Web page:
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Intrauterine devices & systems (IUDs & IUSs)

Intrauterine means something that sits inside your womb. An intrauterine device (IUD) or intrauterine system (IUS) is inserted into your womb through an opening in your cervix. Strings attached to the devices hang down into your vagina so a doctor or nurse can check the position of the device, and it can be removed. You and your partner will not feel these strings during sex.

Usually, an IUD or IUS is inserted by a specially trained GP, and you don't need any anaesthetic.

An IUD is a plastic and copper device that stops sperm from reaching the egg, and may also stop a fertilised egg implanting in the uterus. It does not contain any hormones. It is effective for five years and you can get it taken out at any time.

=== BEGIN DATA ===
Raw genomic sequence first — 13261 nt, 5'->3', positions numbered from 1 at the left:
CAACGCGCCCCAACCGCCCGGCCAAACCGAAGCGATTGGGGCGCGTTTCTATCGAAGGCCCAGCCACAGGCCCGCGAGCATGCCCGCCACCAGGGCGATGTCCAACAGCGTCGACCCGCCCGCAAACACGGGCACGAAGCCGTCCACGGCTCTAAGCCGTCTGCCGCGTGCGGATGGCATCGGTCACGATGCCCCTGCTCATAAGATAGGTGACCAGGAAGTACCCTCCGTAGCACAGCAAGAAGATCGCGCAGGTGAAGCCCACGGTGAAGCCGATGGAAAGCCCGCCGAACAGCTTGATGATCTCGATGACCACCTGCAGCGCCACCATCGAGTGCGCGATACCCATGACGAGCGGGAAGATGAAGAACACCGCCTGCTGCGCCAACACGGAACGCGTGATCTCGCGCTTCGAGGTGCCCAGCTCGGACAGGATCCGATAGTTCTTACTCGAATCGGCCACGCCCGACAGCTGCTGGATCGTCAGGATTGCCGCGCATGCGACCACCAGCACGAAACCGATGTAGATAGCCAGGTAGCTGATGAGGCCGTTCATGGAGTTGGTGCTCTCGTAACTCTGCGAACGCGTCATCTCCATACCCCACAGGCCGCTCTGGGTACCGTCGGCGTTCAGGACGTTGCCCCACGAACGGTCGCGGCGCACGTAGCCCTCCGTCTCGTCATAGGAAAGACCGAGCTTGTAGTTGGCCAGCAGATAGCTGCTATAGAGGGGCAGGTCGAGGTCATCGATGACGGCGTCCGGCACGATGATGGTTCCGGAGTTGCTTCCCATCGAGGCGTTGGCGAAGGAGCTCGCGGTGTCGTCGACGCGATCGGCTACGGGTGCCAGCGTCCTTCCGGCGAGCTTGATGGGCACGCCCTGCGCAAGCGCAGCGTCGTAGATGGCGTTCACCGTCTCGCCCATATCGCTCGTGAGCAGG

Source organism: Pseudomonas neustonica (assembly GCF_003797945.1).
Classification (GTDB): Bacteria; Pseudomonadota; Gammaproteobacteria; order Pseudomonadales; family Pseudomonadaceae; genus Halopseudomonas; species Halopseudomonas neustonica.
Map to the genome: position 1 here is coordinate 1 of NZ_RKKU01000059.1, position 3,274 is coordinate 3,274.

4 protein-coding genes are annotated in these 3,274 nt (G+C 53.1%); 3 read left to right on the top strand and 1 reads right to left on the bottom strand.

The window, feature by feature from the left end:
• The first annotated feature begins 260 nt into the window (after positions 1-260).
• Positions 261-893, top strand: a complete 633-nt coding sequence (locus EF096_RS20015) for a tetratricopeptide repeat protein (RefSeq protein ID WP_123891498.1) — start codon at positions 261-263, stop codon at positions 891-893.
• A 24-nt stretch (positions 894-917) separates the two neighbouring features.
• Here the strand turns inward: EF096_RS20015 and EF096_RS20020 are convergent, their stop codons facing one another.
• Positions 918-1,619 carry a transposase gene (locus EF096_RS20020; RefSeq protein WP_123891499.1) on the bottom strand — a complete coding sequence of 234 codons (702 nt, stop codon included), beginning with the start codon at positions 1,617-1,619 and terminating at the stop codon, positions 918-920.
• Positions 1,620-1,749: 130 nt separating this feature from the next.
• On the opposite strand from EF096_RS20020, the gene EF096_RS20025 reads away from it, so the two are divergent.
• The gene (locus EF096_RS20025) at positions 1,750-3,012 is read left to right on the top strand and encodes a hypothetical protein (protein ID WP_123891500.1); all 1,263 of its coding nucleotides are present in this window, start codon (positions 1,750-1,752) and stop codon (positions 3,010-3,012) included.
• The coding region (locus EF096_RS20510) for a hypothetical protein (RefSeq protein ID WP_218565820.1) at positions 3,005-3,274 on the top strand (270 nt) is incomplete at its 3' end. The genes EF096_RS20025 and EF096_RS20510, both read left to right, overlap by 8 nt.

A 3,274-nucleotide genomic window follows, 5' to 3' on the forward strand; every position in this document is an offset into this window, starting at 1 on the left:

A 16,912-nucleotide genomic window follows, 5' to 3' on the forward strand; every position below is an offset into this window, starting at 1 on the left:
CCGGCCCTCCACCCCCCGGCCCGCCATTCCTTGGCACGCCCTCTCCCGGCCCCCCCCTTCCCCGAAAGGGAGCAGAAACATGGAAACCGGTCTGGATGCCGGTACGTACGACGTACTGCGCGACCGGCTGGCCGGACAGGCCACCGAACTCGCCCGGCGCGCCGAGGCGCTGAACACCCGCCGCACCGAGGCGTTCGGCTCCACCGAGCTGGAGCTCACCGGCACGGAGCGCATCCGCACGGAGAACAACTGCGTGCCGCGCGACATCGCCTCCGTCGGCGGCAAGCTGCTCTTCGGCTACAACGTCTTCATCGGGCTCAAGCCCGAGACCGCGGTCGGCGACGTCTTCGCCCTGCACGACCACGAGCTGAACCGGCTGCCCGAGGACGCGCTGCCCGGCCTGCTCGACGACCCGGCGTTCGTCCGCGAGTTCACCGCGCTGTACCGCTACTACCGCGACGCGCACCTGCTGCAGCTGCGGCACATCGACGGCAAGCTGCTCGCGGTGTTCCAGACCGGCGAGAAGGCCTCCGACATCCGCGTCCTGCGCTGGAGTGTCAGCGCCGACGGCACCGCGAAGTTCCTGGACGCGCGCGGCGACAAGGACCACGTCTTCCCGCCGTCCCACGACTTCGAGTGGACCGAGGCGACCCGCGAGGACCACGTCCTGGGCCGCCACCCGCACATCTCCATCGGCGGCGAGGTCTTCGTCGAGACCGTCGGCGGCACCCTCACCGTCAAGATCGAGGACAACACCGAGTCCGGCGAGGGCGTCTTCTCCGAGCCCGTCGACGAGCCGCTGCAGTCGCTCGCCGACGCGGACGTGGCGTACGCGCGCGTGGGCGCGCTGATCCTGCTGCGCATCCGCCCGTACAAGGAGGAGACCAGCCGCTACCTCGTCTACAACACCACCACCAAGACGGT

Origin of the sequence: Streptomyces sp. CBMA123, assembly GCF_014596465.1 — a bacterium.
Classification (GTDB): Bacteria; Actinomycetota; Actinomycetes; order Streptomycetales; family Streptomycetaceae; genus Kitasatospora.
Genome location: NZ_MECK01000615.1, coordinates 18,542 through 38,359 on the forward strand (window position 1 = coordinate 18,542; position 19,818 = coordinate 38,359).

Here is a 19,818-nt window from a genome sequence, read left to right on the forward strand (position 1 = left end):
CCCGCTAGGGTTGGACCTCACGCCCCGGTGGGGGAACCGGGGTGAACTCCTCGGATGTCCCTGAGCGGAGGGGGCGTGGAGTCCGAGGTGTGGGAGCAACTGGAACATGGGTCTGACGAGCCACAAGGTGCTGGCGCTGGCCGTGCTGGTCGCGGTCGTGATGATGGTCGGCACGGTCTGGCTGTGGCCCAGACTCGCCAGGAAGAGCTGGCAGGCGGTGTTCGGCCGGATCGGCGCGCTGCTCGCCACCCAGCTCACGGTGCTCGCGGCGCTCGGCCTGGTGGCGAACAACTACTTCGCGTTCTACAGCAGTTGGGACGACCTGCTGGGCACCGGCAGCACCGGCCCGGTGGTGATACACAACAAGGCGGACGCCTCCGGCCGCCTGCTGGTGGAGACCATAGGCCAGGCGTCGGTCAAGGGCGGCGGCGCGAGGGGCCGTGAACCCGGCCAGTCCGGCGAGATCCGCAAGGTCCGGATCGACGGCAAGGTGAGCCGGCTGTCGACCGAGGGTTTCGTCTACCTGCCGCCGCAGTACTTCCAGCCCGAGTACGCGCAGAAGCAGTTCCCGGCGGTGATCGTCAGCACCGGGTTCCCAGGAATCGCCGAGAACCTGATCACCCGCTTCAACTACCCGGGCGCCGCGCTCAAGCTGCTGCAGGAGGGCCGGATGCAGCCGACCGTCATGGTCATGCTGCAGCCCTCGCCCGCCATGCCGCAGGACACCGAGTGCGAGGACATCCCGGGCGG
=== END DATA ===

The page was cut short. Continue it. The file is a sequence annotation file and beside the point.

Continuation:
An IUS (or hormone IUD) is a plastic device that releases a small amount of the hormone progestogen, which acts like the natural hormone progesterone, into your womb. This thins the lining of your womb and thickens your cervical mucus, so that an egg can't be fertilised or implant into your womb and grow. It prevents some women from ovulating (releasing eggs).

Because an IUS thins your womb lining, most women using one have much lighter periods or no bleeding at all. This means it can also be used to control heavy periods. An IUS is effective for between three to five years.

You may want to compare the benefits of an IUD or IUS with the other types of long-acting contraceptives.

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Written by HealthInfo clinical advisers. Last reviewed August 2016.

In this section

Inserting an IUD or IUS (Mirena)

Page reference: 54617

Review key: HICAS-53138